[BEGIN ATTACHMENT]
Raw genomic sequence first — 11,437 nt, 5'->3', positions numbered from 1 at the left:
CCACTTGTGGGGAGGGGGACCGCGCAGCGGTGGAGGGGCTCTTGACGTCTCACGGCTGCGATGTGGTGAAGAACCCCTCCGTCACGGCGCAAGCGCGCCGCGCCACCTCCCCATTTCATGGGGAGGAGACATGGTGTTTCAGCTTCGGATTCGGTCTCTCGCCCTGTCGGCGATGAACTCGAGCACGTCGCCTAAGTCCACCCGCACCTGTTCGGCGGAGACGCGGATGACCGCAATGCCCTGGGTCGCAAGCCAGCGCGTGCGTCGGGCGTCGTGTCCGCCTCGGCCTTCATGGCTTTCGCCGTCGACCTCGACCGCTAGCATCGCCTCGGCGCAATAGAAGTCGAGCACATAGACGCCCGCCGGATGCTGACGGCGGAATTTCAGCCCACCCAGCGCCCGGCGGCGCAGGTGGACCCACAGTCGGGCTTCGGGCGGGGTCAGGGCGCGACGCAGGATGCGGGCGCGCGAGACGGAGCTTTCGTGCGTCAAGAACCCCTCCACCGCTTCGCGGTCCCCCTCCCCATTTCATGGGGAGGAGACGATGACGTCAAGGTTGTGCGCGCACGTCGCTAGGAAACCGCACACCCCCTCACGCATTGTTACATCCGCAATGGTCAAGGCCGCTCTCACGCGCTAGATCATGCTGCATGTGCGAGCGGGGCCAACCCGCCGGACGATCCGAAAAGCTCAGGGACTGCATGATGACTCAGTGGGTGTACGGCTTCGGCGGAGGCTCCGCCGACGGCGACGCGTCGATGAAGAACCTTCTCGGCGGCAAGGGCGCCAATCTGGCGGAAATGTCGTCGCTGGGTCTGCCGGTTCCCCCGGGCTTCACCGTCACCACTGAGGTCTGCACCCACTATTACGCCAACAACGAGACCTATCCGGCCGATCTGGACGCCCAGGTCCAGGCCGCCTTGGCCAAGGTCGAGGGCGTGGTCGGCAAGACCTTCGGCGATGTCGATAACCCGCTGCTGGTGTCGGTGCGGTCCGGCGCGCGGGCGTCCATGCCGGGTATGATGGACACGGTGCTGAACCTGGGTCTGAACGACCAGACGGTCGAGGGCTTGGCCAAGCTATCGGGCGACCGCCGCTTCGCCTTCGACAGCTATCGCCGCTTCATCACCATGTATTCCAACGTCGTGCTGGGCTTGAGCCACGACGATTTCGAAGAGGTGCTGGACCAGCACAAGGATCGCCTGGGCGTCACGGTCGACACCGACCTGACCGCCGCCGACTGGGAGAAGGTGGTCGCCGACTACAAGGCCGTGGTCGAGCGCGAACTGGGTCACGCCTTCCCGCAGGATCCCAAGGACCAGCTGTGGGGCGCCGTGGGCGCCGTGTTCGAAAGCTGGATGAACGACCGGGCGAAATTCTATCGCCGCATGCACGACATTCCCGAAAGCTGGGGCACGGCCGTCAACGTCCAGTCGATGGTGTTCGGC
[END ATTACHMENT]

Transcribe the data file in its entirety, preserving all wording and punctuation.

Raw genomic sequence first — 11,437 nt, 5'->3', positions numbered from 1 at the left:
CCACTTGTGGGGAGGGGGACCGCGCAGCGGTGGAGGGGCTCTTGACGTCTCACGGCTGCGATGTGGTGAAGAACCCCTCCGTCACGGCGCAAGCGCGCCGCGCCACCTCCCCATTTCATGGGGAGGAGACATGGTGTTTCAGCTTCGGATTCGGTCTCTCGCCCTGTCGGCGATGAACTCGAGCACGTCGCCTAAGTCCACCCGCACCTGTTCGGCGGAGACGCGGATGACCGCAATGCCCTGGGTCGCAAGCCAGCGCGTGCGTCGGGCGTCGTGTCCGCCTCGGCCTTCATGGCTTTCGCCGTCGACCTCGACCGCTAGCATCGCCTCGGCGCAATAGAAGTCGAGCACATAGACGCCCGCCGGATGCTGACGGCGGAATTTCAGCCCACCCAGCGCCCGGCGGCGCAGGTGGACCCACAGTCGGGCTTCGGGCGGGGTCAGGGCGCGACGCAGGATGCGGGCGCGCGAGACGGAGCTTTCGTGCGTCAAGAACCCCTCCACCGCTTCGCGGTCCCCCTCCCCATTTCATGGGGAGGAGACGATGACGTCAAGGTTGTGCGCGCACGTCGCTAGGAAACCGCACACCCCCTCACGCATTGTTACATCCGCAATGGTCAAGGCCGCTCTCACGCGCTAGATCATGCTGCATGTGCGAGCGGGGCCAACCCGCCGGACGATCCGAAAAGCTCAGGGACTGCATGATGACTCAGTGGGTGTACGGCTTCGGCGGAGGCTCCGCCGACGGCGACGCGTCGATGAAGAACCTTCTCGGCGGCAAGGGCGCCAATCTGGCGGAAATGTCGTCGCTGGGTCTGCCGGTTCCCCCGGGCTTCACCGTCACCACTGAGGTCTGCACCCACTATTACGCCAACAACGAGACCTATCCGGCCGATCTGGACGCCCAGGTCCAGGCCGCCTTGGCCAAGGTCGAGGGCGTGGTCGGCAAGACCTTCGGCGATGTCGATAACCCGCTGCTGGTGTCGGTGCGGTCCGGCGCGCGGGCGTCCATGCCGGGTATGATGGACACGGTGCTGAACCTGGGTCTGAACGACCAGACGGTCGAGGGCTTGGCCAAGCTATCGGGCGACCGCCGCTTCGCCTTCGACAGCTATCGCCGCTTCATCACCATGTATTCCAACGTCGTGCTGGGCTTGAGCCACGACGATTTCGAAGAGGTGCTGGACCAGCACAAGGATCGCCTGGGCGTCACGGTCGACACCGACCTGACCGCCGCCGACTGGGAGAAGGTGGTCGCCGACTACAAGGCCGTGGTCGAGCGCGAACTGGGTCACGCCTTCCCGCAGGATCCCAAGGACCAGCTGTGGGGCGCCGTGGGCGCCGTGTTCGAAAGCTGGATGAACGACCGGGCGAAATTCTATCGCCGCATGCACGACATTCCCGAAAGCTGGGGCACGGCCGTCAACGTCCAGTCGATGGTGTTCGGC